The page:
Q&A: Does a Broker Have My Best Interests in Mind?

I started using a broker, but found that he actually gets paid by the landlord. How do I know he has my best interests in mind and should I even use one?

True, Landlord’s pay brokers a commission for closing a sale or lease transaction. The actual commission, however, is based on the market and is typically the same rate regardless of what building you decide on. In addition, your rental rate is unaffected by whether commission is paid or not because lenders require Landlord’s to include commissions in their building’s balance sheet. That being said, it is vital you trust that your broker is looking out for your best interest before starting the process. A true tenant broker is trying to do his/her best for you because he/she does not have buildings to sell or lease, and his/her long-term livelihood depends on your continuing business relationship. An experienced broker knows market rates, trends, market concessions, and pitfalls that a landlord will try and use to his advantage. You might negotiate your lease once every 3, 5, or 10 years. A successful tenant broker negotiates and is in the sales/leasing arena every day.

Q & A: Refinancing an Existing Lease

I am in the last 2 and a half years of my 5 year lease and I know I am paying more than the market rents. What can I do, are there any options for me?

Think of it in terms of refinancing your house. When the interest rates went down, you might have gone from a 6% or 7% interest rate to a 4% interest rate. You were charged a fee for the refinance, but the amount was most likely added to your current loan amount. It works in a similar way with a commercial lease. You can go through what is called an ‘early renewal process’ to renegotiate your current lease rates and get them to market, but there is a cost to you: Most likely, you will be “charged” an initial 3 or 5 years of term to the back end of your current lease term. It can be a very cost effective decision, but you want to be sure you are comfortable staying at your current location for an added time period. And, keep in mind that using a broker even in an early renewal can be a huge advantage.

Q & A: Downsizing Effects

I am downsizing from 7,000 SF to 5,000 SF of office space in the Atlanta area, but I am not downsizing number of employees. Are there any issues I need to be aware of?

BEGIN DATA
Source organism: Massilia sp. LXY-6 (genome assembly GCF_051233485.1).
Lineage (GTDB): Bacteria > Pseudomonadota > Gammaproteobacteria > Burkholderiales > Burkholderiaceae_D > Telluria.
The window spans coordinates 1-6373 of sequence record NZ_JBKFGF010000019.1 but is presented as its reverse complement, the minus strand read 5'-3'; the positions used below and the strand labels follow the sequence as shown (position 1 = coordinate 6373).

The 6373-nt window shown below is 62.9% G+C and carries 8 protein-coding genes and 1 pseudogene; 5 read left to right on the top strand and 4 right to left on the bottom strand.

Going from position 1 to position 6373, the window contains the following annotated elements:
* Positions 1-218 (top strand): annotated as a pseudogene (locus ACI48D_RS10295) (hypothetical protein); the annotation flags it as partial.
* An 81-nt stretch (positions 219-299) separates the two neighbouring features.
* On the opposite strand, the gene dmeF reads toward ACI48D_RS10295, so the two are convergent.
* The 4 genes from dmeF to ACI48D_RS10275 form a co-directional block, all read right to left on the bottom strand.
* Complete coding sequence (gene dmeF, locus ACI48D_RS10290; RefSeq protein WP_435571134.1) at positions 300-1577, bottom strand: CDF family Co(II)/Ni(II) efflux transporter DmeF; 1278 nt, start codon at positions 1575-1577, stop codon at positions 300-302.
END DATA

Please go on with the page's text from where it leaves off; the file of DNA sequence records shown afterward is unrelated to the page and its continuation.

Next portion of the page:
The biggest issue you want to keep in mind is parking. Right now we are working with many clients who are involved in similar transactions and we are fighting for parking spaces (this is all over the metro Atlanta Office Market). Typically, you are given a certain amount of parking per 1,000 SF. When you downsize, you lose parking spaces and may have to consider paying for parking offsite, especially if your employee size stays the same. Your next best option is to consider a relocation and find a building with plenty of excess parking that you can try and capture throughout your lease term.

Q & A: The Key is Leverage

When I signed the initial lease at my current location, the landlord required an additional security deposit of $12,000.00 as a compromise to a personal guarantee. I am now 3 ½ years in and plan on renewing at the end of my term. I pay all my bills in full and on time, is there a way to get any of that $12,000.00 back?

The key is leverage: your leverage is the possibility that you will not renew your lease. You have to make him aware that there are other alternatives besides your current location and even though you are very satisfied with where you are, economic considerations are very important in today’s business climate. My suggestion is to begin an early renewal and include in that negotiation everything you want (as if it were a new lease) i.e., security deposit, lower rate, expansion option at defined rates and TI, etc. Your issue is how long of an extended term you can live with (3 or 5 years). Obviously, that will also determine the additional concessions you can demand. We have been working with many clients in similar situations. You might consider beginning the process sooner than later because we have found that every month inside 18-24 months from lease expiration, your leverage begins to drop. You are an excellent tenant who pays all your bills on time; any landlord would die to have you.

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